CONTINUEThis site uses cookies. By continuing to browse this site you are agreeing to our use of cookies. Find out more.
  1. Front Page
  2. News By Topic
  3. Canada To Press Ahead With Carbon Pricing

Canada To Press Ahead With Carbon Pricing

by Mike Godfrey,, Washington

14 December 2016

With the exception of Saskatchewan, Canada's First Ministers have agreed upon a Pan-Canadian framework on climate change, which includes a commitment to the introduction of a federal carbon floor price.

The Pan-Canadian Framework on Clean Growth and Climate Change was adopted following a December 9 meeting of Canada's First Ministers.

In the Framework documentation, it is stated that carbon pricing should be one of its central components, and that the approach should be flexible and recognize policies already implemented or in development in the provinces and territories. It is also noted that carbon pricing policies should be introduced in a timely manner to minimize investment into assets that could become stranded and maximize cumulative emissions, and that price increases should occur in a predictable and gradual way to limit economic impacts.

The federal Government has proposed a benchmark for pricing carbon pollution, to be implemented by 2018. The aim is to ensure that carbon pricing applies to a broad set of emission sources across the country.

The federal Government will permit provinces and territories to implement either an explicit price-based system or a cap-and-trade-system. British Columbia currently operates a carbon levy, while Alberta has a performance-based emissions system. Ontario and Quebec each have cap-and-trade systems.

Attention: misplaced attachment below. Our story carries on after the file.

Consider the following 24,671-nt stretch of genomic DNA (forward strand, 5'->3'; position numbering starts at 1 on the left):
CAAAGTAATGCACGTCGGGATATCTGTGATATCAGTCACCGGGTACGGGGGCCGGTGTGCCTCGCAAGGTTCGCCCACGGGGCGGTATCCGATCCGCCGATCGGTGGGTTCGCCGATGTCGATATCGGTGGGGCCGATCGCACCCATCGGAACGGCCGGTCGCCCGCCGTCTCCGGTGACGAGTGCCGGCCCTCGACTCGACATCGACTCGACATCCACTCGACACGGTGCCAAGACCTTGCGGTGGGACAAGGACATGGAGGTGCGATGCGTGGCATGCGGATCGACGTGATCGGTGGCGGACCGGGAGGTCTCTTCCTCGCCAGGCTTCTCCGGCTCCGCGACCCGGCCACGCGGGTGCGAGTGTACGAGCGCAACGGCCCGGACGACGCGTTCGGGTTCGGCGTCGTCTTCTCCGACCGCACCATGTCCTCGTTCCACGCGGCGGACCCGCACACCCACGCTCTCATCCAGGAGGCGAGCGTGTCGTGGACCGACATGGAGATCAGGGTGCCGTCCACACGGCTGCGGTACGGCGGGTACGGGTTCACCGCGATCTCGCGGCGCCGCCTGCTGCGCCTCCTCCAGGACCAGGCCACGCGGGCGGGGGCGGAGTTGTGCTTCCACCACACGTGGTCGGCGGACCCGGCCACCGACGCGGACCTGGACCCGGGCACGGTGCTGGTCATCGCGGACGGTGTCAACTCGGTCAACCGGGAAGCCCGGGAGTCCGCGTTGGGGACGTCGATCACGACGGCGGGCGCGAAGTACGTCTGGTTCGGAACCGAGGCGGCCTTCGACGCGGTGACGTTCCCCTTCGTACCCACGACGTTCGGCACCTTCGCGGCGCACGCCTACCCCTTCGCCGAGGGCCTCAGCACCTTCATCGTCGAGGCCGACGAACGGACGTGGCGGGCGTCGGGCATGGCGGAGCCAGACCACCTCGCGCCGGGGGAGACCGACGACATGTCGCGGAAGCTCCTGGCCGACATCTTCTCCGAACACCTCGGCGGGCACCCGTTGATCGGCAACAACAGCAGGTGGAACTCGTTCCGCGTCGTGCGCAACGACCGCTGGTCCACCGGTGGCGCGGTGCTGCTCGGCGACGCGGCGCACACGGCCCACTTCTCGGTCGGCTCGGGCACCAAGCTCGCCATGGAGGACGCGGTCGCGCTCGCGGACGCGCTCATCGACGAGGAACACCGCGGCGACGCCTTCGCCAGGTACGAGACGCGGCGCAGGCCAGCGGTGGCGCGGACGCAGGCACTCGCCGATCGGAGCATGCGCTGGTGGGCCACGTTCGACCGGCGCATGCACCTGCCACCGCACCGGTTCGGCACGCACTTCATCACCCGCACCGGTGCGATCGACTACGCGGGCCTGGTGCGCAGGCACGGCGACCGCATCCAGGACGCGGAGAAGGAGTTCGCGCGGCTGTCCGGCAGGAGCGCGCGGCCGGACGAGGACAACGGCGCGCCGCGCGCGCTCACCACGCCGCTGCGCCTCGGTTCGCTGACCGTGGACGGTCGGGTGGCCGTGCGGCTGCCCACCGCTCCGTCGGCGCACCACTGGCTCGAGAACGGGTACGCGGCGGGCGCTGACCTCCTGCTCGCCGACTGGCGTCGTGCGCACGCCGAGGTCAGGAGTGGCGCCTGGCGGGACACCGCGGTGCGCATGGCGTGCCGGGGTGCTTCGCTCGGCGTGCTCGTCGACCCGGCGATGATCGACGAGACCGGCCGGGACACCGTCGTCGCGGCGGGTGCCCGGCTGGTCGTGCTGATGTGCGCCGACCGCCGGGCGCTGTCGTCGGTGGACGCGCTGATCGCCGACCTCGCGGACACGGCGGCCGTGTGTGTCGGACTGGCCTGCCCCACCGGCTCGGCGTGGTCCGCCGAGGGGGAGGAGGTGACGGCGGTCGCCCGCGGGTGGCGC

The Framework documentation explained that for jurisdictions with a price-based system, the carbon price should start at a minimum of CAD10 (USD7.62) per tonne in 2018 and rise by CAD10 per year to reach CAD50 per tonne in 2022.

Provinces with a cap-and-trade regime will be required to have a 2030 emissions-reduction target equal to or greater than Canada's federal 30 percent reduction target, and declining (more stringent) annual caps to at least 2022 that correspond, at a minimum, to the projected emissions resulting from the carbon price that year in price-based systems.

Revenues will remain in the jurisdiction of origin, with each permitted to use revenues according to their needs. The federal Government will introduce an explicit price-based carbon pricing system that will apply in jurisdictions that do not meet the benchmarks.

In addition, federal, provincial, and territorial governments will "work together to establish a review of carbon pricing, including expert assessment of stringency and effectiveness that compares carbon pricing systems across Canada."

This review will be completed by early 2022. An interim report will be published in 2020, which will be reviewed and assessed by First Ministers.

Saskatchewan is not adopting the Pan-Canadian Framework. Writing on Twitter, Premier Brad Wall warned that a carbon tax would "harm and render less competitive" the energy, mining, and agricultural sectors.

TAGS: environment | tax | investment | mining | energy | tax thresholds | environmental tax | carbon tax | Canada | tax reform | trade

To see today's news, click here.


Tax-News Reviews

Cyprus Review

A review and forecast of Cyprus's international business, legal and investment climate.

Visit Cyprus Review »

Malta Review

A review and forecast of Malta's international business, legal and investment climate.

Visit Malta Review »

Jersey Review

A review and forecast of Jersey's international business, legal and investment climate.

Visit Jersey Review »

Budget Review

A review of the latest budget news and government financial statements from around the world.

Visit Budget Review »

Stay Updated

Please enter your email address to join the mailing list. View previous newsletters.

By subscribing to our newsletter service, you agree to our Terms and Conditions and Privacy Policy.

To manage your mailing list preferences, please click here »